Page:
Earth quake, sea quake, nuclear meltdown, these are peculiar grievous material realities which are experienced in Japan, but they are also conditions which all of us in varying degrees experience as a fallout of national and global abuse. Here, in South Africa, a country with its own propensity for thriving in spite of manifold and impending disaster, the question is: How do we move, and how move forward? Much has been spoken in the news of the capacity of the Japanese to hold onto some acculturated order and mutual respect, but, in a society such as ours, intrinsically loveless and ruthless, how must we forge ahead, and how, given the admittedly complex nature of our psychic wiring, do we make sense of our distress?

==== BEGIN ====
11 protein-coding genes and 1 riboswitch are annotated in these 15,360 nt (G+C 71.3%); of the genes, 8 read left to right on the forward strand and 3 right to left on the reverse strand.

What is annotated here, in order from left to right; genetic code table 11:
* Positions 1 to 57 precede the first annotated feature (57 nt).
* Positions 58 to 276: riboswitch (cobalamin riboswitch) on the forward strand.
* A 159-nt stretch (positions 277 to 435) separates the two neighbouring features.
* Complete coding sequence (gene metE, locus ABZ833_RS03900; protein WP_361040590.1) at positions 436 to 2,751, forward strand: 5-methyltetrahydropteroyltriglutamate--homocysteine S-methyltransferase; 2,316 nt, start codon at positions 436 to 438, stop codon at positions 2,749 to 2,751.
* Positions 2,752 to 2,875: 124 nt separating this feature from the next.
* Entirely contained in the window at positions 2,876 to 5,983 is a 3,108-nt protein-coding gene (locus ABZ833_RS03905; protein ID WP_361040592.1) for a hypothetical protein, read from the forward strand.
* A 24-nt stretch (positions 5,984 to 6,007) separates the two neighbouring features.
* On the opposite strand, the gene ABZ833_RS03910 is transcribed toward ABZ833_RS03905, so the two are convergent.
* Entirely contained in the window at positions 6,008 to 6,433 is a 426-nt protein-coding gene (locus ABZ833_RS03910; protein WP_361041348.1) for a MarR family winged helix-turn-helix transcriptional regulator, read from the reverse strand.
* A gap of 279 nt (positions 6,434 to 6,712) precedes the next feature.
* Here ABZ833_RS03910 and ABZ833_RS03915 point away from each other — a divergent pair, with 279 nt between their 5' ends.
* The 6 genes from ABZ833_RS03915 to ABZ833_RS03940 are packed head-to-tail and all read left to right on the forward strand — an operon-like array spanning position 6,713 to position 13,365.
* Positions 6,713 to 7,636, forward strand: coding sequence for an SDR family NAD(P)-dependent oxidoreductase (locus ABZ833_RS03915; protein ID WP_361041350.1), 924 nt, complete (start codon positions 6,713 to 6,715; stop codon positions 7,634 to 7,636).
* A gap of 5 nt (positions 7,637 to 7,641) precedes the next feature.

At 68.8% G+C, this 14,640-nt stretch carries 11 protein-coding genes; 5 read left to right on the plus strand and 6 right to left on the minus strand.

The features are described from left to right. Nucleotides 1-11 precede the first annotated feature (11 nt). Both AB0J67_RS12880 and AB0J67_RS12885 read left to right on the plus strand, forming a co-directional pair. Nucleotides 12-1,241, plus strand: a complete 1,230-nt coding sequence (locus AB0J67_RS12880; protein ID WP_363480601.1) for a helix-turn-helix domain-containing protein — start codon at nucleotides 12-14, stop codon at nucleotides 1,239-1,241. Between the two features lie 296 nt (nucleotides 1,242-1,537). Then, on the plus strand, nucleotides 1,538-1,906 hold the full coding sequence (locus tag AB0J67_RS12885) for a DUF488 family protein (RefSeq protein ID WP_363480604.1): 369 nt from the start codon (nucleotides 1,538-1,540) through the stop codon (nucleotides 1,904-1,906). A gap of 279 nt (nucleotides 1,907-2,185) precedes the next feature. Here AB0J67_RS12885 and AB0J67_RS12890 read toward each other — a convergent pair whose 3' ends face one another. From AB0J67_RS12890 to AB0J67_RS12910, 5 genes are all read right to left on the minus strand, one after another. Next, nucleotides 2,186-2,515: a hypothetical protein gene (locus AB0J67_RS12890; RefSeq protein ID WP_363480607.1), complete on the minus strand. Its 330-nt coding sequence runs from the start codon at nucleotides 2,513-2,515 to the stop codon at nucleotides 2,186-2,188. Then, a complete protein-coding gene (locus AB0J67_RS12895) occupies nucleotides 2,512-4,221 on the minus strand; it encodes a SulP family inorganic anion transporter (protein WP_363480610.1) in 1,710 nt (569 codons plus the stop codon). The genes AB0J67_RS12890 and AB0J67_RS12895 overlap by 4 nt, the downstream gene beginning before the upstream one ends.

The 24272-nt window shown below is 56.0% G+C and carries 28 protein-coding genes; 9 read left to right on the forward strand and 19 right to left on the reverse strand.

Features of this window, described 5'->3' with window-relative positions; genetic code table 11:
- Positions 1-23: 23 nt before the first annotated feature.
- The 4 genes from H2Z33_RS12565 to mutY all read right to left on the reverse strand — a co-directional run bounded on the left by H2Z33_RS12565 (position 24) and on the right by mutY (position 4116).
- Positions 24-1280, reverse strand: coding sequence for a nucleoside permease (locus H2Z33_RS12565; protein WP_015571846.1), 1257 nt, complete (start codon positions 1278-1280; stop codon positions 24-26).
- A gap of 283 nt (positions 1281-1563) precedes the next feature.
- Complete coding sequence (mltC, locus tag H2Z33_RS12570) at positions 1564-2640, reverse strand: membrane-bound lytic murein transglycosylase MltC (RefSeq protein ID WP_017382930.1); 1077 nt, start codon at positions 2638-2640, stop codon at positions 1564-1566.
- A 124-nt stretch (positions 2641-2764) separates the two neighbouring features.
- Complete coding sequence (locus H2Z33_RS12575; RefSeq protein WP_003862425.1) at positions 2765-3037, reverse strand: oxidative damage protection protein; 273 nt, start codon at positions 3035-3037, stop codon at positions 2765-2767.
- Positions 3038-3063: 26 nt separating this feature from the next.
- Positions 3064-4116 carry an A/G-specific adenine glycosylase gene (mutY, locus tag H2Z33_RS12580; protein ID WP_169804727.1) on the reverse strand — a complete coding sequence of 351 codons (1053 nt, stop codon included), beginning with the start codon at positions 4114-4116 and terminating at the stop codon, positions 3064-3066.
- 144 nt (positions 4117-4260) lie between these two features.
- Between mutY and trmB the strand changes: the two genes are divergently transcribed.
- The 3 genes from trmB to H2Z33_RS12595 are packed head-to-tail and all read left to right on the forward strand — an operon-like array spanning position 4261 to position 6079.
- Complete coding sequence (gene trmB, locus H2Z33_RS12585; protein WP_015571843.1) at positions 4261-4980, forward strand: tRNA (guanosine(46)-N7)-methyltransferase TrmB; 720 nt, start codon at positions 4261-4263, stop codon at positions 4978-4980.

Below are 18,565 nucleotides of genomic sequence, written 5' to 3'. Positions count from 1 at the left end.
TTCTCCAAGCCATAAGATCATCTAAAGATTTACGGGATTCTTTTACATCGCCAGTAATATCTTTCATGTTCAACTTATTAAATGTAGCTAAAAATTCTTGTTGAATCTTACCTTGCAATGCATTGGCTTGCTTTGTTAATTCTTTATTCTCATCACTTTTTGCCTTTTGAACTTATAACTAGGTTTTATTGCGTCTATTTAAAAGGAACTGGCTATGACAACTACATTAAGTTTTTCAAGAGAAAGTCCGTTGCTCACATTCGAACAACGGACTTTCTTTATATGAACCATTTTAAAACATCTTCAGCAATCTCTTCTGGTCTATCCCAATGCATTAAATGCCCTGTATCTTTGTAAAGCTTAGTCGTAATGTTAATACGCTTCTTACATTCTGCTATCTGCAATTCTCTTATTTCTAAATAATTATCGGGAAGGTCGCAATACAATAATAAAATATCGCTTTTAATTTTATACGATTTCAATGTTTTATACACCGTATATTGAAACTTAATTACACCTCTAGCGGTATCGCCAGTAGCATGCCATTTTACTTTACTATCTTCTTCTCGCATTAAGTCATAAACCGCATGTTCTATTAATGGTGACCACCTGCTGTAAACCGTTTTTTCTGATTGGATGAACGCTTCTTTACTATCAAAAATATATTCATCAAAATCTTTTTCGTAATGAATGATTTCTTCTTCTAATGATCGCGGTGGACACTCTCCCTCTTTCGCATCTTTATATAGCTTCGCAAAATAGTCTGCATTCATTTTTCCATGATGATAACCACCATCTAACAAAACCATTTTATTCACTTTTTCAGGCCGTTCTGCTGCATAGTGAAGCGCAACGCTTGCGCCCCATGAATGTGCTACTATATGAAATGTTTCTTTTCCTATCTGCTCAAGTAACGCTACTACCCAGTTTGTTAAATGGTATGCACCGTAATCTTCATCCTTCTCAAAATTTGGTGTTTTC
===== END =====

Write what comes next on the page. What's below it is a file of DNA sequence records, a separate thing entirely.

Ashraf Jamal is an author, critic, essayist. He teaches Art History & Visual Culture at Rhodes University.
Bourriaud, Nicolas. Postproduction. New York: Lukas & Sternberg, 2002.
Serres, Michel. The Natural Contract. Ann Arbor: University of Michigan Press, 1995.